[FEN ""]
1.d4 d5 2.c4 e6 3.Nc3 Nf6 4.cxd5 exd5 5.Bg5 Be7 6.e3 Bg4!?

The Shredder Opening Database indicates no games played with this move, and my edition of John Watson's A Strategic Chess Opening Repertoire does not cover it either (unless I'm missing a transposition of some sort), so you would expect this move to be somewhat dubious.

Yet, according to my analysis with Stockfish, not only is this move OK for Black, but White struggles to maintain an advantage without either giving up his white squared bishop or allowing Black to get his white squared bishop into the game without concessions (both important themes in this opening for White, as I understand it).

What are the main ideas for White in this line? Can White punish Black for this bold early move?

Here are a few variations that I looked at with Stockfish - I focused on what I consider "natural" moves rather than radical ideas. Is there a line I'm missing that spoils this idea for Black?

[FEN ""]

1. d4 d5 2. c4 e6 3. Nc3 Nf6 4. cxd5 exd5 5. Bg5 Be7 6. e3 Bg4 
7. Nf3 
( 7. Qb3 Nbd7 8. Bd3 ( 8. Bf4 O-O 9. Bd3 Nb6 10. Nge2 c6 11. O-O 
{ Eval: 0.15. Black's white squared bishop is developed and he seems to 
have solved most of his problems.}  )
8... c5 9. Bxf6 Nxf6 10. dxc5 O-O 11. Nge2 Bxc5 12. O-O d4 
13. exd4 Bb6 14. Rac1 Rc8 15. h3 Be6 
{ Eval: 0.29. A pawn down, but White's isolani seems like it would 
be easy to recapture.}  )
( 7. Nge2 O-O ( 7... Nbd7 8. h3 Bf5 9. Ng3 Bg6 10. Bd3 Bxd3 
11. Qxd3 { Eval: 0.25. Exchanging white squared bishops must 
be a small concession from White.}  )
8. h3 Bxe2 9. Bxe2 Nbd7 10. O-O 
{ Eval: 0.25. This seems like the most promising line for 
White if you want a quiet position, 
but Black seems reasonably well developed.}  )
7... c6 ( 7... O-O 8. Bd3 c6 9. O-O h6 
{ Eval: 0.19. The Black white squared bishop is 
nicely developed, and the king is safe.}  )
8. Bd3 O-O 9. Qb3 ( 9. Qc2 h6 10. h3 Bxf3 11. Bxf6 Bxf6 12. gxf3 
{ Eval: 0.16. White has kingside attacking chances at the cost of a 
messed up pawn structure and dubious king safety.}  )
( 9. h3 Bh5 10. Qb3 Bxf3 11. gxf3 Qc8 12. Rg1 { Eval: 0.37: 
White attack on kingside looming, but with messed up pawn structure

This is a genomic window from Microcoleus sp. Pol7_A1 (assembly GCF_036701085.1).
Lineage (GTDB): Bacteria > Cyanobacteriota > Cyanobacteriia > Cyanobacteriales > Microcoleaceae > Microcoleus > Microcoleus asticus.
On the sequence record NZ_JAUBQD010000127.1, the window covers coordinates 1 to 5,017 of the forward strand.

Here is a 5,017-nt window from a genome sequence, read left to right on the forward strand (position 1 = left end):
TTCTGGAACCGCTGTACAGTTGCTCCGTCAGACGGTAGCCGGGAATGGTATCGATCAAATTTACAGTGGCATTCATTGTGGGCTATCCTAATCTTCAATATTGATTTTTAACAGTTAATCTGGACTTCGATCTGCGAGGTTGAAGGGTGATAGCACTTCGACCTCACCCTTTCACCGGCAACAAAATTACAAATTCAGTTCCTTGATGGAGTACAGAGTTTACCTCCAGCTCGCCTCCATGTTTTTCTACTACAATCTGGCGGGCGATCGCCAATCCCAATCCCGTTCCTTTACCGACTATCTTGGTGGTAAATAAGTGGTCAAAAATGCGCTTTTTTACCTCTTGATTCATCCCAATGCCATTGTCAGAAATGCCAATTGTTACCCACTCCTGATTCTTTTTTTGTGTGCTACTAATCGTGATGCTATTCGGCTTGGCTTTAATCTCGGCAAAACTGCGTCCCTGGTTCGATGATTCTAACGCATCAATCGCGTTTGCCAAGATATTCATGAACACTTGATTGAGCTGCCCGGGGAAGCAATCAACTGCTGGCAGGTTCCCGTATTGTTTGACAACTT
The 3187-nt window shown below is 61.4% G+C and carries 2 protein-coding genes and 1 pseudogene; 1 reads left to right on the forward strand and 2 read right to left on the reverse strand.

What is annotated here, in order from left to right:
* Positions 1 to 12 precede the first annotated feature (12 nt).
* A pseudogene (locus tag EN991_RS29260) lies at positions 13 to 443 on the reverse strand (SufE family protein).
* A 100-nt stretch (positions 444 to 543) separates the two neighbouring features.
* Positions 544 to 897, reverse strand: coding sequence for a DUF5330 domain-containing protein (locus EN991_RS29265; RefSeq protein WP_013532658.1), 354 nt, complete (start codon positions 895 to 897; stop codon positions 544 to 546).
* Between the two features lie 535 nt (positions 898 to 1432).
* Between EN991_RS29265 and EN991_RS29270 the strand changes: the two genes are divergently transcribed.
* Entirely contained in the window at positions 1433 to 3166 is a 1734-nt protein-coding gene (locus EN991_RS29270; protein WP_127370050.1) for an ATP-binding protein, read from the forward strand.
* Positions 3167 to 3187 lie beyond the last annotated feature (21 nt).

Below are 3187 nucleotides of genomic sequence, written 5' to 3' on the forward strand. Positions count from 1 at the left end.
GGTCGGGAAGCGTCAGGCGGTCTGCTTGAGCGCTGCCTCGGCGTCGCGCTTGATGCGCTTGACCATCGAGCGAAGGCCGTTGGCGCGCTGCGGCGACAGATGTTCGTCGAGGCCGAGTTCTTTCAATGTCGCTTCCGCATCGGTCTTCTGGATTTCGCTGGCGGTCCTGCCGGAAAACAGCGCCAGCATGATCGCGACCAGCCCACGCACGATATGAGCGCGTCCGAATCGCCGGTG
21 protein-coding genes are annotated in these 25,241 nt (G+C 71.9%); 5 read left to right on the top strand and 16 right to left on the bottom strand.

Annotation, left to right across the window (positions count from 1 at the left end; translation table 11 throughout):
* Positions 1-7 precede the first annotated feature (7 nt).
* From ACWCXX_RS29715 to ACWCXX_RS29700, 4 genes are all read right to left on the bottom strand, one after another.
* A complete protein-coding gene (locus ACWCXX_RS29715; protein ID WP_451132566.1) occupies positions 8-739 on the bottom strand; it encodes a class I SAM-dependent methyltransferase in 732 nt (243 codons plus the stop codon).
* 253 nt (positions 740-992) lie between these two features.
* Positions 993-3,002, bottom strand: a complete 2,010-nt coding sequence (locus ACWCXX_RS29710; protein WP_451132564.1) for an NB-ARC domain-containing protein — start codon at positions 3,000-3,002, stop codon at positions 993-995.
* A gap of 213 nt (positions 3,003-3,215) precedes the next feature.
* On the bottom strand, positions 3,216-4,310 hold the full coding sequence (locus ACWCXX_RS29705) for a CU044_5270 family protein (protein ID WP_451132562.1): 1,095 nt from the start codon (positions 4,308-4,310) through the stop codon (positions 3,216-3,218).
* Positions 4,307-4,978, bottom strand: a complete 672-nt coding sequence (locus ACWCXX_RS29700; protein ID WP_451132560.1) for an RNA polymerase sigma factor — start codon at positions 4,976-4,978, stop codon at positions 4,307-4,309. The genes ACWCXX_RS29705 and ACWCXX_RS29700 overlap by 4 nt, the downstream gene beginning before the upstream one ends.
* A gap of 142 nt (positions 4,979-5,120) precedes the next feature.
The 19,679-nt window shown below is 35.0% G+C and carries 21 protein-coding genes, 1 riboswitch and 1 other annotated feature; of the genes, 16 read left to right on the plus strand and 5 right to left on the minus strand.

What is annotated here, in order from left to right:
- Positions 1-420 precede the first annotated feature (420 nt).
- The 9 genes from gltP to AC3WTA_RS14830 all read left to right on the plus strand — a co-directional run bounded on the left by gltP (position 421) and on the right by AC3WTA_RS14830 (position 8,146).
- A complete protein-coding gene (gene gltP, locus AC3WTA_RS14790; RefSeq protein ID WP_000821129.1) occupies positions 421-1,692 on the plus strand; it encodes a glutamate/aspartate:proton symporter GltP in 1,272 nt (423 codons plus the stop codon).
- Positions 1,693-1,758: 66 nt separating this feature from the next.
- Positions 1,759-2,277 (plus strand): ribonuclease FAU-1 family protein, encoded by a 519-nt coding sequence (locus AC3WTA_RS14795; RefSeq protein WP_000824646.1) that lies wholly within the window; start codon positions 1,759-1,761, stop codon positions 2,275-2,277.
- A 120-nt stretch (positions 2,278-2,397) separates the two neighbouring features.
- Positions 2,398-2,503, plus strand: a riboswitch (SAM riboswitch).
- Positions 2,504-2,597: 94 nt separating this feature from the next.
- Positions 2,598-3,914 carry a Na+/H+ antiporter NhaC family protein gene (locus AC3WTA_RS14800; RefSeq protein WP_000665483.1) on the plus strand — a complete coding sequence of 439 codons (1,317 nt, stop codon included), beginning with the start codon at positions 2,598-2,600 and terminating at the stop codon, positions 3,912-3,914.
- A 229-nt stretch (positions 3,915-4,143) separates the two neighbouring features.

and king safety issues.}  )
9... Bxf3 10. gxf3 { Eval: 0.34. This position seems double 
edged - the White rook going to g1 looks dangerous, but the pawn 
structure is messed up and I'm not sure about the White king's safety.}   
  • In the first diagram, white can force black to retreat with Qb3. Any move other than Bc8 loses a pawn.
    – Mike Jones
    Jan 11, 2021 at 5:56
  • @Mike my computer suggests Nbd7 and the pawn is poisoned due to Rb8.
    – firtydank
    Jan 11, 2021 at 6:30

3 Answers 3


There's probably no way to punish the move immediately. You'll have to play normal moves and hope that the bishop on g4 will be useless.

The only try to punish black immediately is 7. f3, but from the positional point of view it isn't a very nice move (although there might be a concrete justification) because you're weakening your king when you aren't developed. It would be very good if white was in time with e4 move, but again since he isn't completely developed, I wouldn't risk it.

I like both of the logical queen moves (Qb3 and Qc2), especially 7. Qc2, since you can play Bd3 next, fully exploiting the absence of black's bishop on b1-h7 diagonal.

For example:

[FEN ""]
1.d4 d5 2.c4 e6 3.Nc3 Nf6 4.cxd5 exd5 5.Bg5 Be7 6.e3 Bg4 7.Qc2 O-O {And now you can play either Bd3 or h3 and Bd3.} 8.Bd3 {The position looks good to me.} (8.h3 {Challenging the bishop, which has not so many good squares.} Bh5 9.Bd3)
  • 1
    I think you are spot on (+1!), but isn't ...Bg4 ...Bh5 ...Bg6 with the idea of exchanging his "bad" white squared bishop with white's "good" one on d3 usually a big achievement for Black in the QGD Exchange?
    – firtydank
    May 7, 2017 at 9:27
  • 1
    You are right, but black would have to lose another tempo for it. Anyway I found in database that after 8. Bd3 black sometimes plays Bh5 without provocation (in order to play Bg6 next), so the main variation I gave is probably better and more natural than the 8. h3 variation
    – kmartin
    May 7, 2017 at 9:47

Usually white's aim in this line is to play Qc2 anyway to take away the F5 square from the black bishop. Therefore I dont think Nf3 is a great move. Its better for white to play Qc2 or Qb3 which is also thematic since blacks white squares on the queenside are now weak due to absence of the bishop.


A key strategic idea for white in the exchange qgd is to build a big pawn center with f2-f3 and e3-e4. Perhaps white can accelerate his normal middlegame plans by playing f2-f3 here after ...Bg4? I haven't checked this line with an engine, so unfortunately I don't have a concrete line for you.

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